The above is a restored version of a Province review by Michael Walsh originally published in 1976. For additional information on this archived material, please visit my FAQ.

Afterword: Among the most enduring of Hollywood truisms is the one that says screenwriters get no respect. So it was with the talented team of Willard Huyck and Gloria Katz, creative partners who connected as film students at the University of California in 1967. They married in 1969 and, three years, later co-wrote and co-directed a low-budget horror movie called Messiah of Evil. Though it made little impact at the time, it achieved cult status in the early 1980s when a Film Comment article called it “one of the top 10 classic, overlooked horror films of all time.” What people did notice was the work the team did for their film school buddy George Lucas, the Oscar-nominated screenplay for 1973’s American Graffiti.
    Rather unfairly, that golden moment would be the high point of their lifelong collaboration. The failure of 1975’s Luck Lady put the brake on their momentum, and they wouldn’t be heard from again until the 1979 release of Huyck’s second feature as director, a charming coming-of-age comedy filmed in Paris called French Postcards. Then came another vote of confidence from Lucas, who had appreciated Katz’s (uncredited) advice on his Star Wars project. He called upon them to script 1984's Indiana Jones and the Temple of Doom, the producer’s second Indiana Jones picture (and the picture that brought together director Steven Spielberg with his second wife, actress Kate Capshaw).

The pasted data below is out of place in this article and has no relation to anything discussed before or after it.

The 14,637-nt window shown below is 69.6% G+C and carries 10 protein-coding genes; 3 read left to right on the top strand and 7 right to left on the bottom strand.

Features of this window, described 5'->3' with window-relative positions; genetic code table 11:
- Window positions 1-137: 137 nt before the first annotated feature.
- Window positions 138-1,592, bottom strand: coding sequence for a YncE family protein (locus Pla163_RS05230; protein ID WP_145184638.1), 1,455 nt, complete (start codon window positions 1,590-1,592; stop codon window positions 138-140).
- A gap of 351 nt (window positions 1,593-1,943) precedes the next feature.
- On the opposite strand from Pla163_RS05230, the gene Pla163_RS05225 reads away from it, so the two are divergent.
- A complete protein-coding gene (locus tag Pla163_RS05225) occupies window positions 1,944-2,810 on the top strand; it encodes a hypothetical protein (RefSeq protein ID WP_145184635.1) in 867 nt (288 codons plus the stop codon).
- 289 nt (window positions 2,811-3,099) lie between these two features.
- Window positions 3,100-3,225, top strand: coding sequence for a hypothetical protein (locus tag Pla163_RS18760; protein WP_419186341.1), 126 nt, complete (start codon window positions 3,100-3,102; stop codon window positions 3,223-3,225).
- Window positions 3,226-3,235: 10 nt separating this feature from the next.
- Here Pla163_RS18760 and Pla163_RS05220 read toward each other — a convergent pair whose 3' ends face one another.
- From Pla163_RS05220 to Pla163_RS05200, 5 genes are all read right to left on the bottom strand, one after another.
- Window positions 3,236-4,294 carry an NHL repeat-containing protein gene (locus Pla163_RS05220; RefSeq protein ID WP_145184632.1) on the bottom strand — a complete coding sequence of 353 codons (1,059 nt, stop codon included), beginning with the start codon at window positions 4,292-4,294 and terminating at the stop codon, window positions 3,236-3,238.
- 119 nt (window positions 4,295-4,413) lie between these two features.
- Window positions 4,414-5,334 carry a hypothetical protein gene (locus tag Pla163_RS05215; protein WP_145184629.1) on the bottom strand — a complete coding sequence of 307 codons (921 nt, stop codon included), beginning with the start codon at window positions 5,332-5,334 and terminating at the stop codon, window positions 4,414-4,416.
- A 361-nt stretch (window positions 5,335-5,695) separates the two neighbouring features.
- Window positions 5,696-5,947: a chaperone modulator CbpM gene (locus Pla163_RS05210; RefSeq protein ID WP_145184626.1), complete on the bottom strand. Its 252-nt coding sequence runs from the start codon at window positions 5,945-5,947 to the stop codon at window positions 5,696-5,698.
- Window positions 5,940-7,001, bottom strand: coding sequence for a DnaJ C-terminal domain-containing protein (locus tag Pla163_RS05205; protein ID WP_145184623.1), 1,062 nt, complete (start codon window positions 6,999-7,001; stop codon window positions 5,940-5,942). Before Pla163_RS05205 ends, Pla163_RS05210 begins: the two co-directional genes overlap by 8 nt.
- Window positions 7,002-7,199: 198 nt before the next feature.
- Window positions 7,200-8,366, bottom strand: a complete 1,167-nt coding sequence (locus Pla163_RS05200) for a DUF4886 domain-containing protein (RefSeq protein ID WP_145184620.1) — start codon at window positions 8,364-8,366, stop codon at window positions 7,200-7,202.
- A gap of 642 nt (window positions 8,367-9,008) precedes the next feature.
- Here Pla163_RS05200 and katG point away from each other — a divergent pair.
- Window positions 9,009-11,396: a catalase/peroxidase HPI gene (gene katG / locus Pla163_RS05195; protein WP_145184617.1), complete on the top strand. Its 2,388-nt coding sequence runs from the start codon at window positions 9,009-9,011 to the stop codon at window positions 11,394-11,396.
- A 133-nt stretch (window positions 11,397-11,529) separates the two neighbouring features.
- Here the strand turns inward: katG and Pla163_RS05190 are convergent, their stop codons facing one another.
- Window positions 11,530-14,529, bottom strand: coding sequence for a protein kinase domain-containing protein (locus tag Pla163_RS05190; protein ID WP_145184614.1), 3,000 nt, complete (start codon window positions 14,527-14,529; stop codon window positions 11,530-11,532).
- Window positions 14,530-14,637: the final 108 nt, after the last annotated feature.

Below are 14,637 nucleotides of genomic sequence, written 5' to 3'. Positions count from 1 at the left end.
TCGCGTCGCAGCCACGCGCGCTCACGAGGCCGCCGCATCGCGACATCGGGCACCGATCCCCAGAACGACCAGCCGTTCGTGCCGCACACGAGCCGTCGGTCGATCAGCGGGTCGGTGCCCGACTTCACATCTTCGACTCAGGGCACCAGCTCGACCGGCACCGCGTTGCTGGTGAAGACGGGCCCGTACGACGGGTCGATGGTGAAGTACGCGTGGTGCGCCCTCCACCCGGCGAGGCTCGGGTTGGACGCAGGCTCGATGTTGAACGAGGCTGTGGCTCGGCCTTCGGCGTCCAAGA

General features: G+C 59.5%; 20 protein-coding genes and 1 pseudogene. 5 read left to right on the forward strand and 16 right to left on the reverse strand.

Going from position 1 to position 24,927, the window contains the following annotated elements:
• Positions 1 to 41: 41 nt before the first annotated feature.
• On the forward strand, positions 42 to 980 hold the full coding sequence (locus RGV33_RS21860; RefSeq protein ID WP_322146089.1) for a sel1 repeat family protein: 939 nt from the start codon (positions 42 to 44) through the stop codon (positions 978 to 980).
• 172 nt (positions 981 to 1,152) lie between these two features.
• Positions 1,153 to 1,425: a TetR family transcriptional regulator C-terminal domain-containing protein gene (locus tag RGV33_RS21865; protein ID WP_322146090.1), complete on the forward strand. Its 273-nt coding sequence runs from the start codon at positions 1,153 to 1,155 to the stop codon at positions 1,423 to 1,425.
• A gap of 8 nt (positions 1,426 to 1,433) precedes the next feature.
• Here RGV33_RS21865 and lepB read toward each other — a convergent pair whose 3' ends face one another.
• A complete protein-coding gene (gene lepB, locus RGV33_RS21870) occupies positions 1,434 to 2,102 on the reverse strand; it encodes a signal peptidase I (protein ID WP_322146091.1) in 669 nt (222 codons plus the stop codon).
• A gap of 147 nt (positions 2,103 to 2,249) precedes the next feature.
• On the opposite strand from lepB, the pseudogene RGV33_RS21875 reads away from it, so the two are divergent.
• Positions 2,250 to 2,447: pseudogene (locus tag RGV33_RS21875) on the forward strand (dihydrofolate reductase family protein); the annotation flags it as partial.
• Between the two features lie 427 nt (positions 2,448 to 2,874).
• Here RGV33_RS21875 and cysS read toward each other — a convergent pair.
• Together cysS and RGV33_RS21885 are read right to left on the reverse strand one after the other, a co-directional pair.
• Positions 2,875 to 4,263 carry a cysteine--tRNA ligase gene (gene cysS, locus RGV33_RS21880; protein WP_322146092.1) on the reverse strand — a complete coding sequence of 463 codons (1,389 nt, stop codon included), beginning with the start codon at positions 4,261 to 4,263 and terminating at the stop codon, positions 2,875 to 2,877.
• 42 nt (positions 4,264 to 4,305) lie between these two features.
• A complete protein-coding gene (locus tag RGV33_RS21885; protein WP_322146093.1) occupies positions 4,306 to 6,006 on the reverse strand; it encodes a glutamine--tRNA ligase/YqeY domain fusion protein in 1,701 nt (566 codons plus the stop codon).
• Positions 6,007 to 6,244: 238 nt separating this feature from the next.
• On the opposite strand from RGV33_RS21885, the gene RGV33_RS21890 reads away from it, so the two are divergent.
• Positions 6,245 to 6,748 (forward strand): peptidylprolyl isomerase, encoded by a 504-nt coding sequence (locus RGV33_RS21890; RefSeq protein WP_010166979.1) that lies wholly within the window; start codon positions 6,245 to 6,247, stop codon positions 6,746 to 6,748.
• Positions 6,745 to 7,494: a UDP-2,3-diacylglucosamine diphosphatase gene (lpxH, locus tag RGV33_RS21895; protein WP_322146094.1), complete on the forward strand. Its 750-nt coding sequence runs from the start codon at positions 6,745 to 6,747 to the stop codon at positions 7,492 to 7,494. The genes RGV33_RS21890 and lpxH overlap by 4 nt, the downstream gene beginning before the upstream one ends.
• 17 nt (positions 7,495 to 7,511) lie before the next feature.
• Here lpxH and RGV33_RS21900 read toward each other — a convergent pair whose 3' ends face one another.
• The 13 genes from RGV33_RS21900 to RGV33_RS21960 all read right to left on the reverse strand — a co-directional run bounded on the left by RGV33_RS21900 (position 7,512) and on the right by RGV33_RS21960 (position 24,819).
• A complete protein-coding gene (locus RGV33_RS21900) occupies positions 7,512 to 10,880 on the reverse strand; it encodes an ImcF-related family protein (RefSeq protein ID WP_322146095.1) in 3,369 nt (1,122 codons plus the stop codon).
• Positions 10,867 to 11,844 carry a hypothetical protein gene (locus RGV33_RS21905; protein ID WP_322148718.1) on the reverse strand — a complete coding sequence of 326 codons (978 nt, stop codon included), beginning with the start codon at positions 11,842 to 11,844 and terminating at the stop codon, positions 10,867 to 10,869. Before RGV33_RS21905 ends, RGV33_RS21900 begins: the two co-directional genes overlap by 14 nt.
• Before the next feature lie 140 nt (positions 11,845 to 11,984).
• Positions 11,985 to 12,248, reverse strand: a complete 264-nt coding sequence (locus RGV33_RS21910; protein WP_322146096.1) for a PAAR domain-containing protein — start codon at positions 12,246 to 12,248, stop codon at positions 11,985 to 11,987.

That year also featured the release of Huyck’s third directorial effort, Best Defense, a satirical comedy that aimed its comic barbs at American “defense” contractors and their worldwide arms sales. Again, a Huyck-Katz project was the subject of massive studio interference with the final product which, surprise! failed at the boxoffice. In an attempt to rescue his old friend's career, Lucas lent his name (as executive producer), to the Huyck-directed superhero satire Howard the Duck. Well ahead of its time, the 1986 feature became one of the most reviled movies of its decade, as well as a financial failure. Today, in an age of comic-book films, it has taken on cult status.
    That experience notwithstanding, Lucas was on board again to produce their Radioland Murders screenplay for director Mel Smith. Although the 1994 film brimmed with period references and performer cameos, it failed to charm audiences. It lost a great deal of money for Universal Studios, and would be Huyck's last feature film credit. The collaborators remained a couple until Gloria Katz’s death in November, 2018.